Janine Benyus, in an interview in Trim Tag Magazine (see previous BENTHOS post), talked about the Wood-Wide Web: “If you’ve been taught in forestry that every tree is out there for itself, eventually you realize that they are all connected underground by a mycorrhizal net called the “Wood Wide Web”. They are exchanging nutrients, water and chemical alarm signals about pests with one another. They are connected even though they are not genetically related. “This is something that we teach. We hear a lot of gasps and shocks when we discuss mutualisms because it basically goes against how economics is taught. It’s not a go-it-alone world out there as I was taught.” The Wood-Wide Web is the interconnected world of plant roots and fungal filaments call mycelium. As Janine points out, we used to think that each plant, each fungus, each organism was separate. We knew about mutualisms, but weren't aware of this degree of sharing--nutrients, water, [...]
We humans have body clocks or circadian rhythms that control when we wake up, when we go to sleep, and even how hungry we feel. It’s why we succumb to jetlag when we go overseas. But plants also have daily rhythms that affect the way they grow and also how they transport nutrients.
Shelf life is an important quality trait for many fruit, including tomatoes. We report that enrichment of anthocyanin, a natural pigment, in tomatoes can significantly extend shelf life. Processes late in ripening are suppressed by anthocyanin accumulation, and susceptibility to Botrytis cinerea, one of the most important postharvest pathogens, is reduced in purple tomato fruit. We show that reduced susceptibility to B. cinerea is dependent specifically on the accumulation of anthocyanins, which alter the spreading of the ROS burst during infection. The increased antioxidant capacity of purple fruit likely slows the processes of overripening. Enhancing the levels of natural antioxidants in tomato provides a novel strategy for extending shelf life by genetic engineering or conventional breeding.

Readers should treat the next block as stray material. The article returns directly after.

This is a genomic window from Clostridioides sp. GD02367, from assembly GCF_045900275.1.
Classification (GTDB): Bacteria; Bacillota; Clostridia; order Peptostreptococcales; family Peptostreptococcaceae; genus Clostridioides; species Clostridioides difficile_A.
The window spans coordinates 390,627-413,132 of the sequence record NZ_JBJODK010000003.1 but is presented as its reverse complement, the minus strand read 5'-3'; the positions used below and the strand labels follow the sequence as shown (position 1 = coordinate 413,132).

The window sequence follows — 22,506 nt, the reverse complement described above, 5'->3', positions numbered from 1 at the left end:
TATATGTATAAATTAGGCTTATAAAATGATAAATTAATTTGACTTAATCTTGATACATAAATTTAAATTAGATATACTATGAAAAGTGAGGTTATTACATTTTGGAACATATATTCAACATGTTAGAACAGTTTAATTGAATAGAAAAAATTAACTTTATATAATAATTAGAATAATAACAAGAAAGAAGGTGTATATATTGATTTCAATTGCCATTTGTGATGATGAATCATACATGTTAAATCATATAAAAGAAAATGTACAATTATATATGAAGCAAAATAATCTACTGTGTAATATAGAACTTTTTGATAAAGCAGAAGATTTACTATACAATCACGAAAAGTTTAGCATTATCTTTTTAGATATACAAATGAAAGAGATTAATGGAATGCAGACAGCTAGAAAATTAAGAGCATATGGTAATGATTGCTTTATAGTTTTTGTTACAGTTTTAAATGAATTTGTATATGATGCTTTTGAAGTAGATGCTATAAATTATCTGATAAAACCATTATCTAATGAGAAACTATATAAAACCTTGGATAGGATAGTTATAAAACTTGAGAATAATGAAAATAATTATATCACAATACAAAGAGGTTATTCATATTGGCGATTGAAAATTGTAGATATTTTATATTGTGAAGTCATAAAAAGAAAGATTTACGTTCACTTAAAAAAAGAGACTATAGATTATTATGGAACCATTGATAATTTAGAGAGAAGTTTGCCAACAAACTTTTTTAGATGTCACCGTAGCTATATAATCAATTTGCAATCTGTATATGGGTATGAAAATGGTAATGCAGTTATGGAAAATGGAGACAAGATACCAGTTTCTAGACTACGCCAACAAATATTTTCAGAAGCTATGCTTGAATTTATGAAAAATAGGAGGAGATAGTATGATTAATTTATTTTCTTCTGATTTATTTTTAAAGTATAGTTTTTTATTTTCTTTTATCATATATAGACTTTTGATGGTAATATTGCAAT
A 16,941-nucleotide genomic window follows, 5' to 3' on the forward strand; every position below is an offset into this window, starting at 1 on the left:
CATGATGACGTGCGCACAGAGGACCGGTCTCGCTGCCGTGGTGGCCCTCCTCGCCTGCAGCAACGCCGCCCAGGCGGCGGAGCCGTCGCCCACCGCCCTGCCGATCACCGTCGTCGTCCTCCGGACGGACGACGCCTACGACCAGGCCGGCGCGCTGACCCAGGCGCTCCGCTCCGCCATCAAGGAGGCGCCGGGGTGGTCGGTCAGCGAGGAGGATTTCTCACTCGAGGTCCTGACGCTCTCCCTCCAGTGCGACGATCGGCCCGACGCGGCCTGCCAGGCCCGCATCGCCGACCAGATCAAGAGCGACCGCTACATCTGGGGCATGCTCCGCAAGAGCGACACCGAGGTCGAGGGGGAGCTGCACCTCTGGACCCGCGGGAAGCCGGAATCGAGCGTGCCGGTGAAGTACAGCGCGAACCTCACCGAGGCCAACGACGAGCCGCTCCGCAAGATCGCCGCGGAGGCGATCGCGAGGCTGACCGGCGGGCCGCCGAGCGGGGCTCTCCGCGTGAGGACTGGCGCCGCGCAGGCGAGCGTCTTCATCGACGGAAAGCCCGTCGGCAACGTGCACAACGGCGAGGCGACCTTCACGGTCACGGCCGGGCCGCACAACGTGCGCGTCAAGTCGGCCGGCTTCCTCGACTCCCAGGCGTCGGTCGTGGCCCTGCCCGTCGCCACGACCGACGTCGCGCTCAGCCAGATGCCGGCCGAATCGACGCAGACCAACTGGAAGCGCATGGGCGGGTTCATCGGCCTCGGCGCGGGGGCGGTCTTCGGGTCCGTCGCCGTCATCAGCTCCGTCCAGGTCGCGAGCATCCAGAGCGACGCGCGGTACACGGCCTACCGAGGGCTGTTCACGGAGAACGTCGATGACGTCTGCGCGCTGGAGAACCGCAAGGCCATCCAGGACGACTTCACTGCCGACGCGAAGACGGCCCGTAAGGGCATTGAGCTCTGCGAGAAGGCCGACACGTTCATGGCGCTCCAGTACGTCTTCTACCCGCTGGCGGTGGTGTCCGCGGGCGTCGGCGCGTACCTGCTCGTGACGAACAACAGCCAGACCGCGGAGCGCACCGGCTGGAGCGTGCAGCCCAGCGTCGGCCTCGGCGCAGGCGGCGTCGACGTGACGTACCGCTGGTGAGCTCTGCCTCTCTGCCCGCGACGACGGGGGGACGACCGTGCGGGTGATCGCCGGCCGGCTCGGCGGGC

The surface of plants (with a few exceptions, such as those that live submerged under water) is covered with a tough, transparent, waxy layer called the cuticle, composed of cutin secreted by the layer of epidermal cells that it covers.
A cheap and simple process using natural fibers embedded with nanoparticles can almost completely rid water of harmful textile dyes in minutes, report Cornell University and Colombian researchers who worked with native Colombian plant Frucarea andina.
Taking inspiration from trees, scientists have developed a battery made from a sliver of wood coated with tin that shows promise for becoming a tiny, long-lasting, efficient and environmentally friendly energy source.
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